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Essentially, a GAN pits two neural networks against each other in a battle to see which can produce the best images. One network generates new images, while the other critiques them.
This process can be made more efficient and effective by adding a feedback loop between the two networks: the discriminator provides information for the generator in order to improve its output, which provides information for the discriminator about how well it is performing; this feedback loop continues until both networks reach mutual improvement and thus an equilibrium state wherein they are no longer competing against one another.
A common method used by generative adversarial networks (GANs) for generating artworks is known as a conditional GAN (cGAN). A cGAN consists of two separate GANs, one of which produces images based on its inputs while the other creates labels based on its own inputs.
The first GAN, known as an Image Generator (IG), takes in two different sets of information as input: One set identifies a source artwork from which it can pull characteristics such as texture, shape, color, etc, as well as another set that identifies certain aesthetic qualities such as “beautiful” or “ugly” that apply specifically to the assigned image source artwork; this information helps determine how well or poorly an IG will perform at producing new images from its given source artwork.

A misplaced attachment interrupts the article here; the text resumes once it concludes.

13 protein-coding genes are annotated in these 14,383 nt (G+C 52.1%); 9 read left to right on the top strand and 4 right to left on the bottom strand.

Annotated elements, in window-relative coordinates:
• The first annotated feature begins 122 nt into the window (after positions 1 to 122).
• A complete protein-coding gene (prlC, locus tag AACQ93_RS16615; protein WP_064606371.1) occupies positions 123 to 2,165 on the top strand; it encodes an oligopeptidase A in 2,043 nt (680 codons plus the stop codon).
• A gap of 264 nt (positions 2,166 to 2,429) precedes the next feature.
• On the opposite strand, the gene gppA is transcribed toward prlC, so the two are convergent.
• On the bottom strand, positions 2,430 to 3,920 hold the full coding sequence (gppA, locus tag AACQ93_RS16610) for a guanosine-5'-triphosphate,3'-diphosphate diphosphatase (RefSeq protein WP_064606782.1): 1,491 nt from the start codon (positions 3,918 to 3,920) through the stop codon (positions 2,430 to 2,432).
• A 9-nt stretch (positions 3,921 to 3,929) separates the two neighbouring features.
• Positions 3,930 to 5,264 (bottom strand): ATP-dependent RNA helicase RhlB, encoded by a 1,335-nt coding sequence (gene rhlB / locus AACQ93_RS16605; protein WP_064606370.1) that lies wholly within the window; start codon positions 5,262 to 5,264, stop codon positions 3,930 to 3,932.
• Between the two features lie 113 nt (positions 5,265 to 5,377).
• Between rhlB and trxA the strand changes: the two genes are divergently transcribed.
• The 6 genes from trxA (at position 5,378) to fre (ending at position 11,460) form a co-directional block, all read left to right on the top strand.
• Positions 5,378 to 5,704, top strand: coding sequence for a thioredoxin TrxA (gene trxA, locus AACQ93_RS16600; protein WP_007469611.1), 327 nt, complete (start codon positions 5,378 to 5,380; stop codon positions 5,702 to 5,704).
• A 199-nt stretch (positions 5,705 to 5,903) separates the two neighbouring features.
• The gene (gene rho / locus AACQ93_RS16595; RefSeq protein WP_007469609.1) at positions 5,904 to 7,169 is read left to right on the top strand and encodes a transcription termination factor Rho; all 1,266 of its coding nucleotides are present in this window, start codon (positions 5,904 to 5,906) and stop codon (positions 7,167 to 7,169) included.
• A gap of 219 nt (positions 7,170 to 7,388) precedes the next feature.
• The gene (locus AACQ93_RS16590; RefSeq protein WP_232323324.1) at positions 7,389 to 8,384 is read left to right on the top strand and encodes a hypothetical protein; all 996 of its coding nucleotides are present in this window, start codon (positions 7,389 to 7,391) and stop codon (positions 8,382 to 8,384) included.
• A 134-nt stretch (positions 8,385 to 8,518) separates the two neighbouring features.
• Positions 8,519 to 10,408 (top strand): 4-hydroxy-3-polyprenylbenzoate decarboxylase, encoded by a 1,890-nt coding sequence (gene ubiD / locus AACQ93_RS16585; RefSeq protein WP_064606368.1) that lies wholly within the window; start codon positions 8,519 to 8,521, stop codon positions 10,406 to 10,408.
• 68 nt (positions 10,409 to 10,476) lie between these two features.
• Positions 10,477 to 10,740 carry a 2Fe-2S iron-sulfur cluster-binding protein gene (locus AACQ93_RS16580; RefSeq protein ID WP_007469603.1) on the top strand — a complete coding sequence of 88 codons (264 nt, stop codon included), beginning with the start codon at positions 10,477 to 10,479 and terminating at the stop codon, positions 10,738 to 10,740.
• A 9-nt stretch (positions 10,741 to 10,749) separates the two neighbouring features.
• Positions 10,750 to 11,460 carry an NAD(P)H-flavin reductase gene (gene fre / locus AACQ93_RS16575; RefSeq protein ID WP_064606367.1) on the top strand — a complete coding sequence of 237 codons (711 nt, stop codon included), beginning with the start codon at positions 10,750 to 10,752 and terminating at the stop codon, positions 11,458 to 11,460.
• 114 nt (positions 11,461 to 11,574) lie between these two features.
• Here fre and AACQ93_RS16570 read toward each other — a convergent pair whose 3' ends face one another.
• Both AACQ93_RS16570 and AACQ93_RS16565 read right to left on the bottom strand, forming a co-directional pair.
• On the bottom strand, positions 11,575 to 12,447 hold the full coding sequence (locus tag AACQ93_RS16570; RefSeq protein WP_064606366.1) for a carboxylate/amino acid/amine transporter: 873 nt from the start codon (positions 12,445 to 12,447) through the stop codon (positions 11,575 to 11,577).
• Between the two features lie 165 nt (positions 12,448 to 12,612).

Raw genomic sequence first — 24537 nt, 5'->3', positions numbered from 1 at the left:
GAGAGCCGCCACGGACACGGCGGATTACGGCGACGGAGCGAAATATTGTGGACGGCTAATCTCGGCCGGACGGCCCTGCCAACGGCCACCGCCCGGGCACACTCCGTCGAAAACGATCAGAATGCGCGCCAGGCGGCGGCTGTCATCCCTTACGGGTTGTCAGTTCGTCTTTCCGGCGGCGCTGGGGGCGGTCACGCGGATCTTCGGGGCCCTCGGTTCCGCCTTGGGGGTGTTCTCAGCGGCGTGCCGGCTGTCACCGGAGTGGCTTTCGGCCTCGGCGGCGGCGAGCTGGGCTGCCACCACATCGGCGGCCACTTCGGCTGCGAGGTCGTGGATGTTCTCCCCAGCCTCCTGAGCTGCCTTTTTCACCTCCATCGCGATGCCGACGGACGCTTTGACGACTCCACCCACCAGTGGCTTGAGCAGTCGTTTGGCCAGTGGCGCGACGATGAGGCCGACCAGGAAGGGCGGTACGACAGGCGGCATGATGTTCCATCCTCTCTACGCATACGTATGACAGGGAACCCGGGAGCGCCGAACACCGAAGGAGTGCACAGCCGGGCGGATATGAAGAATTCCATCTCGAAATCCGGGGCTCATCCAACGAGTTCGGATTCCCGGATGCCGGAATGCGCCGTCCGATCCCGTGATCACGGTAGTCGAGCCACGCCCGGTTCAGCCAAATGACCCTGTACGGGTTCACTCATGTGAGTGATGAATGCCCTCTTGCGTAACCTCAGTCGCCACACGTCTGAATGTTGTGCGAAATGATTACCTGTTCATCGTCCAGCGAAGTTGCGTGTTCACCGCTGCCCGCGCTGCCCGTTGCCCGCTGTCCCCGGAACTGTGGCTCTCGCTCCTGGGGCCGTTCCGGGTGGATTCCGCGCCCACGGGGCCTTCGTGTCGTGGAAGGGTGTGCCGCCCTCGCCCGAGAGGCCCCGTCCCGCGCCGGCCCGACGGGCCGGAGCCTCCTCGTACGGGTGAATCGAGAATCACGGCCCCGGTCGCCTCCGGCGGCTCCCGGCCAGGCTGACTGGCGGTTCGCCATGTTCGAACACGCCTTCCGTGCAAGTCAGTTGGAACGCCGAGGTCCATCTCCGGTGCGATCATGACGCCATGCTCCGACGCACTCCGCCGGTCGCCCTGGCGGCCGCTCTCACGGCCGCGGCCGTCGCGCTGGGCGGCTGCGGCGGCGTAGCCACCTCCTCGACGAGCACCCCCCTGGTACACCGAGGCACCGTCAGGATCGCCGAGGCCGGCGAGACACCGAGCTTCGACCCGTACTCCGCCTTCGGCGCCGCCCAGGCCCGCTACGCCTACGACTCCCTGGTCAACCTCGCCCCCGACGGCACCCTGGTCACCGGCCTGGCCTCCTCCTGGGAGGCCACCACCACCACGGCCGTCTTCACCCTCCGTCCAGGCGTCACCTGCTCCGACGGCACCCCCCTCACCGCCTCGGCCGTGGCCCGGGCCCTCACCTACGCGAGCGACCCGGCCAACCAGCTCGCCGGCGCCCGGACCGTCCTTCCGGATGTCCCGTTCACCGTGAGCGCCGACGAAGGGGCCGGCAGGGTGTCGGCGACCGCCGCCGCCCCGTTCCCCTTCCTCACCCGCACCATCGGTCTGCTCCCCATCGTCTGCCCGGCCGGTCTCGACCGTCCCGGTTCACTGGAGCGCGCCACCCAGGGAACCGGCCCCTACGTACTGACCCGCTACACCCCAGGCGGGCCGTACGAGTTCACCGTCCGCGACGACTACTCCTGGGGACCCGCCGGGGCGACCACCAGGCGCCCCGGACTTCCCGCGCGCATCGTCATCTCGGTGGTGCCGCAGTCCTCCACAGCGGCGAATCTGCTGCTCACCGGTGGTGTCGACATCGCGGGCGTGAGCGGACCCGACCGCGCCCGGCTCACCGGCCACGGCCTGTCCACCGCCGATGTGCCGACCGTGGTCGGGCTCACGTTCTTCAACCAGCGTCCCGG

The second GAN, known as a Discriminator (D), takes in the same two sets of inputs mentioned above but applies them differently than does IG: D determines how close or far away an image produced by IG is from the characteristics/qualities specified by its input sets such that if IG produces an image that meets those characteristics/qualities perfectly then D will rate it 100% whereas if IG produces an image that fails to meet those characteristics/qualities entirely then D will rate it 0%.
IG and D are initialized at random with little-to-no understanding about their respective tasks, but gradually increase their understanding through trial-and-error training sessions conducted over many iterations until they eventually reach equilibrium within their respective roles after having evolved over time into highly competent systems for producing/judging images respectively.
This model has been proven highly successful at creating aesthetically pleasing results across many genres of art including digital paintings, drawings, sculptures, photographs, videos, music, etc.—all without any human involvement. It also gives rise to unique artistic styles that are often difficult for humans to classify as AI-generated, and this speaks to their complexity and depth.